“He was obviously trying to woo you into submission,” Peterman said. “Calculating bastard.”
“Oh, there’s more,” Madera replied. “We sat in that cell for something like an hour. Then the captain of the ship came down to see us. She was…well, I’ll just say it. Gorgeous.”
The Leeramar captain was drenched in thick, blonde, curls that cascaded all the way down to her narrow ankles. Unlike the flat, grey skin of the male Leeramar Madera had seen, Shipmaster Klareen had shiny, blue-white, perfect skin. And she was dressed impeccably, smartly, like the other Leeramar. But Klareen looked particularly well-groomed in her matching cable-knit slacks and top, which was complimented with a stylish scarf. Something, call it instinct, told Madera that this scarf was some type of indication of Klareen’s rank.
“You smell repugnant,” she said gamely, looking Conway and Madera over with detached disgust.
“Sorry,” Conway said. “I take it you’re the boss around here?”
“I am Shipmaster. I control the Yoyoma, which is the ship we are taveling in at present.”
“Then you contact Starfleet Command immediately and let them know you have two of their officers prisoner. According to the Seldonis Four convention, interstellar prisoners of war must at least be given an opportunity to speak with a neutral representative.”
“I’m sorry,” Klareen said, not quite kindly, “but we don’t recognize any of your interstellar laws. In case you weren’t already aware of it, we’re the Leeramar. We do not have to listen to any of your inconsequential babbling.”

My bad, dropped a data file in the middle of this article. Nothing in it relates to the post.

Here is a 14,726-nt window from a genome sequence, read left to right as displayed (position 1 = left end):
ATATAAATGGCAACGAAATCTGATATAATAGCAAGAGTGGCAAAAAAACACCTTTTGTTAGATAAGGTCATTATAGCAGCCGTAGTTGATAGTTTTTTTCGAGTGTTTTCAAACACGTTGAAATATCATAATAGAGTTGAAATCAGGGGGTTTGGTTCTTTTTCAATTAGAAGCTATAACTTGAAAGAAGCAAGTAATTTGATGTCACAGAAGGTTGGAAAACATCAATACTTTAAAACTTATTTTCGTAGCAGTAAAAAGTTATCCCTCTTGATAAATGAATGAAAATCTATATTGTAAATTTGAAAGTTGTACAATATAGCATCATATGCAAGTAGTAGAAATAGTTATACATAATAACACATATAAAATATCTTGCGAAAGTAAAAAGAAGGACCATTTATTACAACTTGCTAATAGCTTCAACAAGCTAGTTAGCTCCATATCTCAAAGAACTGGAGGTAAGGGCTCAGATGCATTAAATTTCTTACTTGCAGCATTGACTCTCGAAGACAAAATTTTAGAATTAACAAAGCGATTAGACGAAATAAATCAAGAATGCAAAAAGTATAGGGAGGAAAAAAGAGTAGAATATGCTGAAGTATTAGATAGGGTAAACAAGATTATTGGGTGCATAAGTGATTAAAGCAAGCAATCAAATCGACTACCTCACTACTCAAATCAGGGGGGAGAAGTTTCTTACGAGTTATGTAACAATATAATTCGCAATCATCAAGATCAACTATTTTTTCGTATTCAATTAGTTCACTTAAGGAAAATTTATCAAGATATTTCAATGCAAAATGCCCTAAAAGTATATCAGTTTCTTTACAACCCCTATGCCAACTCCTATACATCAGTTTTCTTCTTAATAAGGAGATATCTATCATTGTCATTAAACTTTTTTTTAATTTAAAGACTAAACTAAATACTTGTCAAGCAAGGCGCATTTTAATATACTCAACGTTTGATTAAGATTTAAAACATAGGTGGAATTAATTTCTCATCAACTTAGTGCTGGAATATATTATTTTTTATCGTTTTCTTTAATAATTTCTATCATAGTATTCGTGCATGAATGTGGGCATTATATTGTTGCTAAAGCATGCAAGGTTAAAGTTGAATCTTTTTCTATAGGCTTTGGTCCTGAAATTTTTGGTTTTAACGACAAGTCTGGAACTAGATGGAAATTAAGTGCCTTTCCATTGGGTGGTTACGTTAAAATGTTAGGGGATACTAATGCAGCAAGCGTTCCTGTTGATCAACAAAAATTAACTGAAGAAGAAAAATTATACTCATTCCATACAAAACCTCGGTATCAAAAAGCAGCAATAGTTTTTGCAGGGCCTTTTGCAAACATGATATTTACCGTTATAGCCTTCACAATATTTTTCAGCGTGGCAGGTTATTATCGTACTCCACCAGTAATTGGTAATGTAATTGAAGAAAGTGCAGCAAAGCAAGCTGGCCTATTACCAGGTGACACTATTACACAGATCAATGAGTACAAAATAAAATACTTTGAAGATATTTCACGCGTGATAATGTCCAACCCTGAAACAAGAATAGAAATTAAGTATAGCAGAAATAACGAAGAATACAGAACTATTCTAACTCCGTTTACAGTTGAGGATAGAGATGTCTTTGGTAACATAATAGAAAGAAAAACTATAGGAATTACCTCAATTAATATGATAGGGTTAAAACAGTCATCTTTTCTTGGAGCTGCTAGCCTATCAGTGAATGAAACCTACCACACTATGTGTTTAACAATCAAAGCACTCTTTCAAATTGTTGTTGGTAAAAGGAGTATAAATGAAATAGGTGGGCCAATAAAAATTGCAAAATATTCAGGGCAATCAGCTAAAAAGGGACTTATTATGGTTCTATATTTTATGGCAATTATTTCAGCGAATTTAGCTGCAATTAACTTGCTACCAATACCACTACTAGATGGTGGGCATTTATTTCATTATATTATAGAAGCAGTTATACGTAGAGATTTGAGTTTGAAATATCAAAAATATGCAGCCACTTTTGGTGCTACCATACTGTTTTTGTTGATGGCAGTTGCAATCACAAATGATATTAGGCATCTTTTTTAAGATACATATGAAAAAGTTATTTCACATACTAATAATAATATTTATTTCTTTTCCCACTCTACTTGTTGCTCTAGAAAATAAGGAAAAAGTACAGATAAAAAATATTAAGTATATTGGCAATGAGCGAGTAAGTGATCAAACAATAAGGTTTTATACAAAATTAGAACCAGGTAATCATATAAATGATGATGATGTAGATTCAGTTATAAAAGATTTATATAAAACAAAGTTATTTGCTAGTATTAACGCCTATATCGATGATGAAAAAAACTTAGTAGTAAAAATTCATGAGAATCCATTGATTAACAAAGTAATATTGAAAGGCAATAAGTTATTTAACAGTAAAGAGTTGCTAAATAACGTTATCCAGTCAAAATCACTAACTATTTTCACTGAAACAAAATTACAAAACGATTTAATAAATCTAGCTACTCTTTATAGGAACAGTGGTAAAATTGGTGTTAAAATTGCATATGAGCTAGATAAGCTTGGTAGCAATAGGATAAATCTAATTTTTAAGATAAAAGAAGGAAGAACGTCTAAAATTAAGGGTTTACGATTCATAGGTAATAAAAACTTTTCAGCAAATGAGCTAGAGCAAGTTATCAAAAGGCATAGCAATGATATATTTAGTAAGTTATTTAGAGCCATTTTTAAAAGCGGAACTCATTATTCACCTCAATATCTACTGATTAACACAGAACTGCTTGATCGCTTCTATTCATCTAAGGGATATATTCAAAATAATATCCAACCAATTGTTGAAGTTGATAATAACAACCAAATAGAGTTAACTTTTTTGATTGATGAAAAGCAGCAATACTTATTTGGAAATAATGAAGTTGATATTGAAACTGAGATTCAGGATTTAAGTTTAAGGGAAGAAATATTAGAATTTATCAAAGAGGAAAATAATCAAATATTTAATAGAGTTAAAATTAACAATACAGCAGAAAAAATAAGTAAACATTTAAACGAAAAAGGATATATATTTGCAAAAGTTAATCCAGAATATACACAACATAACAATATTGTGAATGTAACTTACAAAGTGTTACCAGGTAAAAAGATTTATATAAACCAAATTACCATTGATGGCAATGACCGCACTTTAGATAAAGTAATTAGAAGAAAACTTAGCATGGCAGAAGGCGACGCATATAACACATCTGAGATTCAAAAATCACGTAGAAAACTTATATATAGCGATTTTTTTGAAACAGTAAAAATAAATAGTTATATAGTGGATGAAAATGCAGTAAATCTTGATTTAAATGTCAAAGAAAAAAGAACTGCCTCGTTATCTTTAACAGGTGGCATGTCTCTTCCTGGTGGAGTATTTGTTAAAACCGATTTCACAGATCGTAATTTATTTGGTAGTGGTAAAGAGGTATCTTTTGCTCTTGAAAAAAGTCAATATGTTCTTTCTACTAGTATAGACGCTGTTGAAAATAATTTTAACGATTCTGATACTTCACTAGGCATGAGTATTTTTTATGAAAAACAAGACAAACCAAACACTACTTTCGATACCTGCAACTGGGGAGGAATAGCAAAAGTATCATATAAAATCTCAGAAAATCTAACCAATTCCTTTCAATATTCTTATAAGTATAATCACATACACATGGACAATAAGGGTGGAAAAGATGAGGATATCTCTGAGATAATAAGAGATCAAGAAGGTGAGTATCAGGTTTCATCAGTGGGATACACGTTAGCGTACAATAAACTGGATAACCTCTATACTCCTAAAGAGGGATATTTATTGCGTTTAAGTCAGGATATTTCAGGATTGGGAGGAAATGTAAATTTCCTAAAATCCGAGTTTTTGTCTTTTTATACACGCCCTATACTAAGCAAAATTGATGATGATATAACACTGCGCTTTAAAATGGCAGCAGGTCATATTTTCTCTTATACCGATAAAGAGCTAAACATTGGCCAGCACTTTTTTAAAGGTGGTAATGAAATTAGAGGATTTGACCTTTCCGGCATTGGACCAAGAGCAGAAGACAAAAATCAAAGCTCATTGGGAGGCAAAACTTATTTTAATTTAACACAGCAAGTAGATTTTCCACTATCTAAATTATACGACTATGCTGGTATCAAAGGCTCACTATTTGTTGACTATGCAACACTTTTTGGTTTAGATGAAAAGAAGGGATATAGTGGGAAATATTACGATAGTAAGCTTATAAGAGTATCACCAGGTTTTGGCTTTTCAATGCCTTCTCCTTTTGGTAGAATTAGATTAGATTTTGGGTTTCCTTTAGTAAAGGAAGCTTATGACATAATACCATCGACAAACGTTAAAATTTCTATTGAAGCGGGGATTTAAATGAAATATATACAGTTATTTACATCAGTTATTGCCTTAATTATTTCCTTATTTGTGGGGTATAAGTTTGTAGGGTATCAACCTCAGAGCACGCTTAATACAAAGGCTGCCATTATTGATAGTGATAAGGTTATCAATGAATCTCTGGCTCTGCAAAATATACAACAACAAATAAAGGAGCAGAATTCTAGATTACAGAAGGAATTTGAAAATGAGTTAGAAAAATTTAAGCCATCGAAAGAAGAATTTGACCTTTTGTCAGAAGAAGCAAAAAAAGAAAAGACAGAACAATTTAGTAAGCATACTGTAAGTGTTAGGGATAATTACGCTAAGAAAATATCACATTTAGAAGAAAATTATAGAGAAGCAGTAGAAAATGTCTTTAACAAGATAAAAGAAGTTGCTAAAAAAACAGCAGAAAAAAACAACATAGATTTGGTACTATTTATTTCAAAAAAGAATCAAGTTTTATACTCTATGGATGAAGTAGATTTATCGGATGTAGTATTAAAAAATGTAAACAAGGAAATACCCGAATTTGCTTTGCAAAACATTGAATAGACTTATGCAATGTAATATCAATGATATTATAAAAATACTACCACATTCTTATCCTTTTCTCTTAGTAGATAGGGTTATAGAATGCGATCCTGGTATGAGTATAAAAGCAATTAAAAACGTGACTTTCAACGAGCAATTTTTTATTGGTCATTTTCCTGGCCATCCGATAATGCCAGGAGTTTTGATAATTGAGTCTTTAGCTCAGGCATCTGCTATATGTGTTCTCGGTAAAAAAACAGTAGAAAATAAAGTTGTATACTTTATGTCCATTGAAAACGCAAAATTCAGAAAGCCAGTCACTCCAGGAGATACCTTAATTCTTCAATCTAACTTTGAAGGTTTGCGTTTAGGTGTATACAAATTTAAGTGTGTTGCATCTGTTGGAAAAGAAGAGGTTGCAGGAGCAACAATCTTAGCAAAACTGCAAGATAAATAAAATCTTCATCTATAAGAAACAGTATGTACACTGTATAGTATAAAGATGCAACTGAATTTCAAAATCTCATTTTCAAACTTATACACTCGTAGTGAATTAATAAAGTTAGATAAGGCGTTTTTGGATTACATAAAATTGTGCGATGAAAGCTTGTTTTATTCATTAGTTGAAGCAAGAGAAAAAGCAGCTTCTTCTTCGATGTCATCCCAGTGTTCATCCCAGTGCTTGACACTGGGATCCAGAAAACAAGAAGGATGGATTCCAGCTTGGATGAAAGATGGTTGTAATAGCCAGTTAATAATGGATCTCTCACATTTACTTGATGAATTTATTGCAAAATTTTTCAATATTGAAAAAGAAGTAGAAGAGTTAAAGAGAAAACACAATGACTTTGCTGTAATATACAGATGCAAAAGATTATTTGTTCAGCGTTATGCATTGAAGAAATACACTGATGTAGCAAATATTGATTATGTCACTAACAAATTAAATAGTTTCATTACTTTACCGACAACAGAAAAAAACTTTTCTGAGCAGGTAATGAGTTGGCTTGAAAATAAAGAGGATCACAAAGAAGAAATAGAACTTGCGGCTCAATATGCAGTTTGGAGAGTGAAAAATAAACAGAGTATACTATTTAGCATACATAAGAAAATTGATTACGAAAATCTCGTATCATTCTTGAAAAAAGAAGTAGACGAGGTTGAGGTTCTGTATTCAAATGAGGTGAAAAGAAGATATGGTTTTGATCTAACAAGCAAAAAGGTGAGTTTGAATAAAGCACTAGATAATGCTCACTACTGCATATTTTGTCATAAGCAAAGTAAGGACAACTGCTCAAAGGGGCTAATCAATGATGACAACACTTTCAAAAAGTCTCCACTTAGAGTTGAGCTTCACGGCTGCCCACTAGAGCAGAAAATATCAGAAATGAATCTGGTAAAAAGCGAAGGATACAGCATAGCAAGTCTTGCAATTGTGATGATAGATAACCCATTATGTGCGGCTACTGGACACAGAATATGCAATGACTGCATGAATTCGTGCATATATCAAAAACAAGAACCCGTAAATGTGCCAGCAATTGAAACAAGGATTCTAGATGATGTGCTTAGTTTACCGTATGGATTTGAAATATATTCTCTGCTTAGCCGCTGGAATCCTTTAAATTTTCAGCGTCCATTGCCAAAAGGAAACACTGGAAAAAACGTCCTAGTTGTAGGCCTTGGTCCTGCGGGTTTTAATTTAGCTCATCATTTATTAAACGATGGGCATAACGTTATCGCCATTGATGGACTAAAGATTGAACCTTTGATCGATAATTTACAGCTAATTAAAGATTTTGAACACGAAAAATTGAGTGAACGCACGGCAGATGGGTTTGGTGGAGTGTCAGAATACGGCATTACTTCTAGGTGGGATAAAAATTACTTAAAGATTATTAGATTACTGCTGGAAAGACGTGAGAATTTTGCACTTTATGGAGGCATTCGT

“Just because you’re the Leeramar?” Conway asked, his anger flaring.
“That’s correct,” Klareen replied. “We’re superior to you in every way.”
“What gives you that idea?” Conway demanded.
Klareen looked at Conway as if he was a small child. “This quadrant is troubled, and it is the mission of the Leeramar to set things right.”
“And how do you plan on doing that?” Conway asked.
“It’s not my job to explain such things. That job rests with The Great Mar.”
“Mar who?” Conway asked, arching an eyebrow.
“I can say no more. We’ll be underway in a little while. But trust me on this: your whole way of life is about to change.”
And Klareen turned around and left.
A Leeramar rushed behind her, vacuuming the rug. Another two Leeramar came by, wiping down and dusting the walls.
“It’s a race of neat freaks!” Conway exclaimed.
“Now I’ve seen it all,” Madera sighed, scrunching deeper into the comfy chair.
“But that wasn’t the worst of it,” Madera said, her voice trembling. “Not by a long shot.”
“What happened next?” Peterman asked.
“It’s…it’s too much…” Madera buried her head in her arms and began sobbing again.
Peterman moved over to the couch and wrapped an arm around the Ensign. “Come on, Susan. Let it all out.”
“Have you ever seen them wash down a Tarkalian razorbeast at the zoo?” Madera asked, between sobs.
“Well, we were the razorbeasts.”
“I want to go home!” Madera wailed, as she and Conway, stripped of their uniforms, were lowered, suspended by the wrists, into a cylindrical, smooth-walled room, under the careful observation of several Leeramar ‘cleansers.’
“Begin Cleansing,” commanded Klareen’s voice over the thrumming of the powerful machinery that buzzed to life in the circular room.
“What’s going to happen to us?” Madera asked fearfully, as the thrumming got louder and louder.
Conway wasn’t listening. “I demand to speak to a neutral representative. Haven’t you ever heard of the Dtanga Conference? The Khitomer Accords? The Federation Civil Liberties Union????”
Then jets of water surged from all directions at once, as Conway and Madera began to spin dizzily.
Or was her or the room spinning? Madera couldn’t tell anymore.
Foam spurted and bubbled around them. The water level rose, threatened to drown them.